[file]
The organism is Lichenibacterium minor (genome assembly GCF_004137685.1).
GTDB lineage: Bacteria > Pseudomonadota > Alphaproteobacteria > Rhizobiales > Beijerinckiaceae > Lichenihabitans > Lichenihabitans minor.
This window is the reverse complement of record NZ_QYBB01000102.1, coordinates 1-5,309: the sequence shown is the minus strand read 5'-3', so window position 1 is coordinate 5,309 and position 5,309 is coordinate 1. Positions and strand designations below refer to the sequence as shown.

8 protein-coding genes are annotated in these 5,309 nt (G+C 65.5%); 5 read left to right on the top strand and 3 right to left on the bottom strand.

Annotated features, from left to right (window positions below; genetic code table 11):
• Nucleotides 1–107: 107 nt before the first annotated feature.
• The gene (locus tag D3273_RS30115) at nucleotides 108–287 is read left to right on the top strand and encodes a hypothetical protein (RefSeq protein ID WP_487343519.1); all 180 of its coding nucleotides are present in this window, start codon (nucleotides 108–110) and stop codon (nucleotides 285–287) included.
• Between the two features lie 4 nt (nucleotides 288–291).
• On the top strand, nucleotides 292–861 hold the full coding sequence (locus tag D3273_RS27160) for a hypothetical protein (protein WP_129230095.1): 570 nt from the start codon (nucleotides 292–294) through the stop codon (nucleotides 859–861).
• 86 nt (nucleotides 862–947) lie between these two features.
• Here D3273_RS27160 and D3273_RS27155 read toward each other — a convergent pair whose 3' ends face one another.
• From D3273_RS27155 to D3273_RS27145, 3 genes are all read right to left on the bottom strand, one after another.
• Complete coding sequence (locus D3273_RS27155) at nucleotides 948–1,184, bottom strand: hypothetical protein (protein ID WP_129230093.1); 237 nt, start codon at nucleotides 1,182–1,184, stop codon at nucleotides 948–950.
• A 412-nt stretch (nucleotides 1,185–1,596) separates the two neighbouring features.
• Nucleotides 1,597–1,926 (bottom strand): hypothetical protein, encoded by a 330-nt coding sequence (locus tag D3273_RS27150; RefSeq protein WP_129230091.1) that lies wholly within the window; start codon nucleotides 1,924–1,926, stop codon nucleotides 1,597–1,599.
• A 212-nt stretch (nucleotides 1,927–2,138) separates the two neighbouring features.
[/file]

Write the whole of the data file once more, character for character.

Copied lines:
The organism is Lichenibacterium minor (genome assembly GCF_004137685.1).
GTDB lineage: Bacteria > Pseudomonadota > Alphaproteobacteria > Rhizobiales > Beijerinckiaceae > Lichenihabitans > Lichenihabitans minor.
This window is the reverse complement of record NZ_QYBB01000102.1, coordinates 1-5,309: the sequence shown is the minus strand read 5'-3', so window position 1 is coordinate 5,309 and position 5,309 is coordinate 1. Positions and strand designations below refer to the sequence as shown.

8 protein-coding genes are annotated in these 5,309 nt (G+C 65.5%); 5 read left to right on the top strand and 3 right to left on the bottom strand.

Annotated features, from left to right (window positions below; genetic code table 11):
• Nucleotides 1–107: 107 nt before the first annotated feature.
• The gene (locus tag D3273_RS30115) at nucleotides 108–287 is read left to right on the top strand and encodes a hypothetical protein (RefSeq protein ID WP_487343519.1); all 180 of its coding nucleotides are present in this window, start codon (nucleotides 108–110) and stop codon (nucleotides 285–287) included.
• Between the two features lie 4 nt (nucleotides 288–291).
• On the top strand, nucleotides 292–861 hold the full coding sequence (locus tag D3273_RS27160) for a hypothetical protein (protein WP_129230095.1): 570 nt from the start codon (nucleotides 292–294) through the stop codon (nucleotides 859–861).
• 86 nt (nucleotides 862–947) lie between these two features.
• Here D3273_RS27160 and D3273_RS27155 read toward each other — a convergent pair whose 3' ends face one another.
• From D3273_RS27155 to D3273_RS27145, 3 genes are all read right to left on the bottom strand, one after another.
• Complete coding sequence (locus D3273_RS27155) at nucleotides 948–1,184, bottom strand: hypothetical protein (protein ID WP_129230093.1); 237 nt, start codon at nucleotides 1,182–1,184, stop codon at nucleotides 948–950.
• A 412-nt stretch (nucleotides 1,185–1,596) separates the two neighbouring features.
• Nucleotides 1,597–1,926 (bottom strand): hypothetical protein, encoded by a 330-nt coding sequence (locus tag D3273_RS27150; RefSeq protein WP_129230091.1) that lies wholly within the window; start codon nucleotides 1,924–1,926, stop codon nucleotides 1,597–1,599.
• A 212-nt stretch (nucleotides 1,927–2,138) separates the two neighbouring features.